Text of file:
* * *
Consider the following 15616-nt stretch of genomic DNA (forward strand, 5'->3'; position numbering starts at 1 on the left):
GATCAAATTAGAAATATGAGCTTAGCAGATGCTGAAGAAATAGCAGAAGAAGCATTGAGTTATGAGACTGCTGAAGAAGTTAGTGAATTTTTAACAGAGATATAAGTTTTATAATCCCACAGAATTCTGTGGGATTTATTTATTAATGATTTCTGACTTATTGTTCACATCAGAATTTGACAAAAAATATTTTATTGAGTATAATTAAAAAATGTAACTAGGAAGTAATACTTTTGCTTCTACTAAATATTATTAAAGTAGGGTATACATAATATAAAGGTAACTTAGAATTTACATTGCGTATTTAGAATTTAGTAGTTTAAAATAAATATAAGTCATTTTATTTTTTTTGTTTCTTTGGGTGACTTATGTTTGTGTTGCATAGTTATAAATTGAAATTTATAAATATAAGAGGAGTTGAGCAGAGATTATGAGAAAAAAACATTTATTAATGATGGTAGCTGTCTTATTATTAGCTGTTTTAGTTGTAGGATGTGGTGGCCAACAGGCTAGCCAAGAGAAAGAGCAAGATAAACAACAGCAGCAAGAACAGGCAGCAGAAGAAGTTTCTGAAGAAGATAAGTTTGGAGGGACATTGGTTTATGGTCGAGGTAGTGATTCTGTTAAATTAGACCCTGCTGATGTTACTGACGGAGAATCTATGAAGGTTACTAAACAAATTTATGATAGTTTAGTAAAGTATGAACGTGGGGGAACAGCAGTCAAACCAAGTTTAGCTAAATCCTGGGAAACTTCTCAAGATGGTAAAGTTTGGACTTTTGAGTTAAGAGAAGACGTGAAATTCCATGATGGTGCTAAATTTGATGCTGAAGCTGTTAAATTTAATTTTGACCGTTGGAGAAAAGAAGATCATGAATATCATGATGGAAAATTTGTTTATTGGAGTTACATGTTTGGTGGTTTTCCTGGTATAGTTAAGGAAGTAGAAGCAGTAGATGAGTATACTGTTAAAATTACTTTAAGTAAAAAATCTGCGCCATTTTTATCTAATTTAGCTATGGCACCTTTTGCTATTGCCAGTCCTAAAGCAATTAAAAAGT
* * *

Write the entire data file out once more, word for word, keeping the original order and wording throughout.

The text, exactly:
Consider the following 15616-nt stretch of genomic DNA (forward strand, 5'->3'; position numbering starts at 1 on the left):
GATCAAATTAGAAATATGAGCTTAGCAGATGCTGAAGAAATAGCAGAAGAAGCATTGAGTTATGAGACTGCTGAAGAAGTTAGTGAATTTTTAACAGAGATATAAGTTTTATAATCCCACAGAATTCTGTGGGATTTATTTATTAATGATTTCTGACTTATTGTTCACATCAGAATTTGACAAAAAATATTTTATTGAGTATAATTAAAAAATGTAACTAGGAAGTAATACTTTTGCTTCTACTAAATATTATTAAAGTAGGGTATACATAATATAAAGGTAACTTAGAATTTACATTGCGTATTTAGAATTTAGTAGTTTAAAATAAATATAAGTCATTTTATTTTTTTTGTTTCTTTGGGTGACTTATGTTTGTGTTGCATAGTTATAAATTGAAATTTATAAATATAAGAGGAGTTGAGCAGAGATTATGAGAAAAAAACATTTATTAATGATGGTAGCTGTCTTATTATTAGCTGTTTTAGTTGTAGGATGTGGTGGCCAACAGGCTAGCCAAGAGAAAGAGCAAGATAAACAACAGCAGCAAGAACAGGCAGCAGAAGAAGTTTCTGAAGAAGATAAGTTTGGAGGGACATTGGTTTATGGTCGAGGTAGTGATTCTGTTAAATTAGACCCTGCTGATGTTACTGACGGAGAATCTATGAAGGTTACTAAACAAATTTATGATAGTTTAGTAAAGTATGAACGTGGGGGAACAGCAGTCAAACCAAGTTTAGCTAAATCCTGGGAAACTTCTCAAGATGGTAAAGTTTGGACTTTTGAGTTAAGAGAAGACGTGAAATTCCATGATGGTGCTAAATTTGATGCTGAAGCTGTTAAATTTAATTTTGACCGTTGGAGAAAAGAAGATCATGAATATCATGATGGAAAATTTGTTTATTGGAGTTACATGTTTGGTGGTTTTCCTGGTATAGTTAAGGAAGTAGAAGCAGTAGATGAGTATACTGTTAAAATTACTTTAAGTAAAAAATCTGCGCCATTTTTATCTAATTTAGCTATGGCACCTTTTGCTATTGCCAGTCCTAAAGCAATTAAAAAGT